A website can turn website visitors into money in a variety of ways. Some of these ways are displaying ads and selling products on their site.

If they can get to the top of every search engine, that means millions of page views per day. That results in serious money for the website owners!

As you can tell, this brings about a conflict of interest.

Google’s main focus is providing the best results for each searcher. However, website owners’ main priority is to get the most traffic.

It’s often tempting for website owners to manipulate the search engine rankings.

For example… Say Google’s algorithm just focused on the greatest number of on-topic words on a web page. Then, the page with the most on-topic words would win the highest position.

A lot of business owners would just put their chosen words on each web page thousands of times. I don’t think the algorithm was ever quite that simple, but spamming your words onto a page used to work.


Sorting the relevant from the irrelevant

When you look at a basic search term, like “how to use a ladder,” you see there are more than a quarter of a billion search results.

Don’t forget; These are only the pages that Google sees as on-topic, and Google has only crawled a portion of the web.

Sorting through these pages and delivering the best results is a challenge.

Take a moment to think about it.

Search engines need an algorithm that will return the top 10 results out of almost 300 million results.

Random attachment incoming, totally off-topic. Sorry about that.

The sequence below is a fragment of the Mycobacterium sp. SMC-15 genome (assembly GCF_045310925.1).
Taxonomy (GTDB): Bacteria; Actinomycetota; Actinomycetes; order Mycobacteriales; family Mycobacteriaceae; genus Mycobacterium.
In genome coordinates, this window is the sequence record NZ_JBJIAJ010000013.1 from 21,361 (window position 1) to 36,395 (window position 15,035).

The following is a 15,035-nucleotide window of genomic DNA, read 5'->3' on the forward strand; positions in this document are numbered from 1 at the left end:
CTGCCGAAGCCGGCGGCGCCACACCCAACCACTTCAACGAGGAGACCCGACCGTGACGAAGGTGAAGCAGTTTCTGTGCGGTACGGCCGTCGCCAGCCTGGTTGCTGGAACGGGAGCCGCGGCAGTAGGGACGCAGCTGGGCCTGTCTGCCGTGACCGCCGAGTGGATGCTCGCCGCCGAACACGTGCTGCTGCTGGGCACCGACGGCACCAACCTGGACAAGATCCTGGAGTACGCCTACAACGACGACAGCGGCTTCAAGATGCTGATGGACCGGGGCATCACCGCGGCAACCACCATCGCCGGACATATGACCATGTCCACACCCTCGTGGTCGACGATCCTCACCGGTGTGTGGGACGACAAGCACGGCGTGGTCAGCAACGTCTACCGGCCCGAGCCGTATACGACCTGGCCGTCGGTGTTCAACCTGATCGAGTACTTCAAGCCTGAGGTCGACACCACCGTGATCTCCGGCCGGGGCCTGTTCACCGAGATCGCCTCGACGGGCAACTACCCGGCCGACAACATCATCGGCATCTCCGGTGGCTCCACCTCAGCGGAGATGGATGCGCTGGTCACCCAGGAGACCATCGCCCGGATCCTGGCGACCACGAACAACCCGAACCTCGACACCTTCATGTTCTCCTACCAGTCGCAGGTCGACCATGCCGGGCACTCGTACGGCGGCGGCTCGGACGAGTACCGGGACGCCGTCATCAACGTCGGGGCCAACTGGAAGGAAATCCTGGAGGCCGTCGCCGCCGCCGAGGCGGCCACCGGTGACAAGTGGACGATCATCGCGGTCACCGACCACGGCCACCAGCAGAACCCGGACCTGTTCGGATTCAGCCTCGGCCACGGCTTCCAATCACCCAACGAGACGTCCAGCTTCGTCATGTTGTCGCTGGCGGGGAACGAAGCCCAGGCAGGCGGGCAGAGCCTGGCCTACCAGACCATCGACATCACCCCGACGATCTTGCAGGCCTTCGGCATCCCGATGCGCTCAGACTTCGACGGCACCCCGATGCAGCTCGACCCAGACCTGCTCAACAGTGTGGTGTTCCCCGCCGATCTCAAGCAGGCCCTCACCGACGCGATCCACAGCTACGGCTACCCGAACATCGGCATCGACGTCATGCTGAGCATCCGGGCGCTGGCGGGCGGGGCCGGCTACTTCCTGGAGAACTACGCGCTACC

This is a huge task, especially when considering that some webpages may have malware on them, others might try to scam Google’s users and some are irrelevant to this search term.

This also comes with a lot of ethical issues, but more on the ethics of search engines in this post!


Image of someone searching "solve this please"

How do search engines solve these problems?

To start with, they need to bring down the total number of possible results. They do this by using keywords.

If a page is about computers, then it will obviously have the word computer or PC somewhere on the page.

So, by using a deduction like this, search engines like google go from billions or trillions of pages to tens or hundreds of millions!

(Please note that no one knows for sure what googles exact algorithm is. These examples are simplified so you can get a better idea about how search engines work)

After this, it follows about 200 other rules to order the pages. One of these rules that Google came up with is “page rank.”

Page rank was created by Larry Page and is very simply put the number of quality websites that link to your website.

His theory: The more high-quality pages that point to your page, the more trustworthy your page is. This didn’t always work so great when it was first invented, but Google’s algorithm has improved a lot in the past 10-20 years!

Page rank, or at least backlinks, is/are still a part of the Google algorithm, but there are many new factors that are being incorporated too. As someone who works with their algorithm quite a lot, I can say that there is still a lot they can do to prevent websites from spamming their way to the top. They have done a magnificent job up until now though!

After all of this (this usually takes less than a second), you “finally” have your search results.


We take search engines for granted every day. How search engines work isn’t something that’s often thought about but is an interesting topic none the less. Luckily, after reading this article you have a good idea about how search engines work and some of the problems that search engines face!